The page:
Shaming and Containing: Robert Persons Prescribes the Rules for Ecclesiastical Disputation
The Southern African Society for Medieval and Renaissance Studies (SASMARS)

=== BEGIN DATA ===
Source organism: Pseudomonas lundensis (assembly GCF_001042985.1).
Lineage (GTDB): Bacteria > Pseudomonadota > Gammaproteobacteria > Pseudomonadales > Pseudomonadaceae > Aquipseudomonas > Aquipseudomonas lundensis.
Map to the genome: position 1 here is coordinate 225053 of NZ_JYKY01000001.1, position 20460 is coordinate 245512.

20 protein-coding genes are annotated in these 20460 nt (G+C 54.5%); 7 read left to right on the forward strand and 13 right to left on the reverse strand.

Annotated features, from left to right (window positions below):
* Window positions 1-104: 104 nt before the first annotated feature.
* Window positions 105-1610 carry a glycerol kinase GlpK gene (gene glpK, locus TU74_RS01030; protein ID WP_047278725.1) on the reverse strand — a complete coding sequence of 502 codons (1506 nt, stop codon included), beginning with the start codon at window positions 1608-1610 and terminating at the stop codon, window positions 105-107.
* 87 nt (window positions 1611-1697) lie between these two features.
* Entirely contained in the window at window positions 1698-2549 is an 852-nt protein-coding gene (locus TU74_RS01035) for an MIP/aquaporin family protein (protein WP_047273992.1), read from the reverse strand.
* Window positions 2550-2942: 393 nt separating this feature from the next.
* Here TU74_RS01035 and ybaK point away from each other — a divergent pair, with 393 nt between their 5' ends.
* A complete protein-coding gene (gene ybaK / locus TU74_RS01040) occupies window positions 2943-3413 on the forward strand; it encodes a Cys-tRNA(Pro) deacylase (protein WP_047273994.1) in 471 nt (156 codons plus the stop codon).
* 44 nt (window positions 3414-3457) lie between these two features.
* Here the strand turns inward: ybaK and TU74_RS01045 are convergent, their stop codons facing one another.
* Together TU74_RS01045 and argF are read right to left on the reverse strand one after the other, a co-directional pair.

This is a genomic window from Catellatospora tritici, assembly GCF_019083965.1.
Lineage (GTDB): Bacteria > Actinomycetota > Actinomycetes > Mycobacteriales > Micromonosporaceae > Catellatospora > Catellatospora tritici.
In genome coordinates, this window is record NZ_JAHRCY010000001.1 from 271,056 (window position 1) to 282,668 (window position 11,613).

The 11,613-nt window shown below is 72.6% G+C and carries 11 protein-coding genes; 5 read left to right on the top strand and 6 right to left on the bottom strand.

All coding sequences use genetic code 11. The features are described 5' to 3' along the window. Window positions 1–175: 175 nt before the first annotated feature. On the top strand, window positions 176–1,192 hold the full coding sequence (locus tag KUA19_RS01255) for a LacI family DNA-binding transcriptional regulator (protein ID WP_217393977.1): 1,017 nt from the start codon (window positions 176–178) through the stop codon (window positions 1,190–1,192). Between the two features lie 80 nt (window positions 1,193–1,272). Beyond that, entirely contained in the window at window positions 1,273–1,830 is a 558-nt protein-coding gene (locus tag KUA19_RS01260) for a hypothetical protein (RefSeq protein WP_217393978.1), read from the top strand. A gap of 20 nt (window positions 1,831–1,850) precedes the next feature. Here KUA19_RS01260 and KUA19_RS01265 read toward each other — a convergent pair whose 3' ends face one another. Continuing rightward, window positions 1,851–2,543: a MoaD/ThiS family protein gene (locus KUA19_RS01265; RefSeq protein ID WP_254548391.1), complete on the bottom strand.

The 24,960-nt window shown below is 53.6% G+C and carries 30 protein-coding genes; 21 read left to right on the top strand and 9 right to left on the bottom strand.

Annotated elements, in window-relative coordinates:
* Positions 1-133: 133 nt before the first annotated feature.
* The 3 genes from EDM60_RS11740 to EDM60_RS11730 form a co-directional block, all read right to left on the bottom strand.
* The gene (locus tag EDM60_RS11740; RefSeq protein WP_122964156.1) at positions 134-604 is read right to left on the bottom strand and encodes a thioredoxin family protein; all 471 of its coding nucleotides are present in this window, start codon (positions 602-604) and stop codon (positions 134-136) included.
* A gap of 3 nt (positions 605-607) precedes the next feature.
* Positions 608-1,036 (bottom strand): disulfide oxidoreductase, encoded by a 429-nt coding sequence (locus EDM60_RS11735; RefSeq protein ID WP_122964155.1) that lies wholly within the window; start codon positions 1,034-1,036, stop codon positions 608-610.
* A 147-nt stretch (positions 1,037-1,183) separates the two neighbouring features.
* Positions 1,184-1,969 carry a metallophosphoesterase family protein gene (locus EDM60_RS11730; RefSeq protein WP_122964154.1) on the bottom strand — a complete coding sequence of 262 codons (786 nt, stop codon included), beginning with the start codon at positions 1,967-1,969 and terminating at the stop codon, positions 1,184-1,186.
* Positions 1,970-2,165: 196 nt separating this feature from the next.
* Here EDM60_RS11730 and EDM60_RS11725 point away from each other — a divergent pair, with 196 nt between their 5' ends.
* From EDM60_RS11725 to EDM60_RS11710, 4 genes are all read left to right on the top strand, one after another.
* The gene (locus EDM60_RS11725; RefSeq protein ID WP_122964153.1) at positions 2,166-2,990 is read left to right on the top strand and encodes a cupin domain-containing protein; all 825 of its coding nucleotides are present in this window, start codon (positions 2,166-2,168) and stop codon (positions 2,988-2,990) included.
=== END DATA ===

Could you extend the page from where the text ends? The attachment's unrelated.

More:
It is thirty years since Peter Milward published his double-volume, blow by-blow account of religious controversies of the Elizabethan and Jacobean ages. In the mean time, there has been a great deal of highly sophisticated research into the doctrinal issues, political ramifications and cultural cross currents of these controversies. Perhaps the most comprehensive has been Anthony Milton’s magisterial analysis of the disputes that shaped the seventeenth-century Church of England, aptly entitled Catholic and Reformed. The competing claims surrounding martyrology have attracted increasing attention as the John Foxe industry has expanded. Scholars have noted the extraordinary, and sometimes surprising, cross-confessional exchanges of ideology and practice. We have become accustomed to the theorizing of identity politics involved in anti-Puritan and anti-Catholic propaganda. But there has been comparatively little study of the protocols of polemic: the development of the genres of controversy, the proposal of rules for the contest, and the question whether public disputation might be conducive to religious dialogue.
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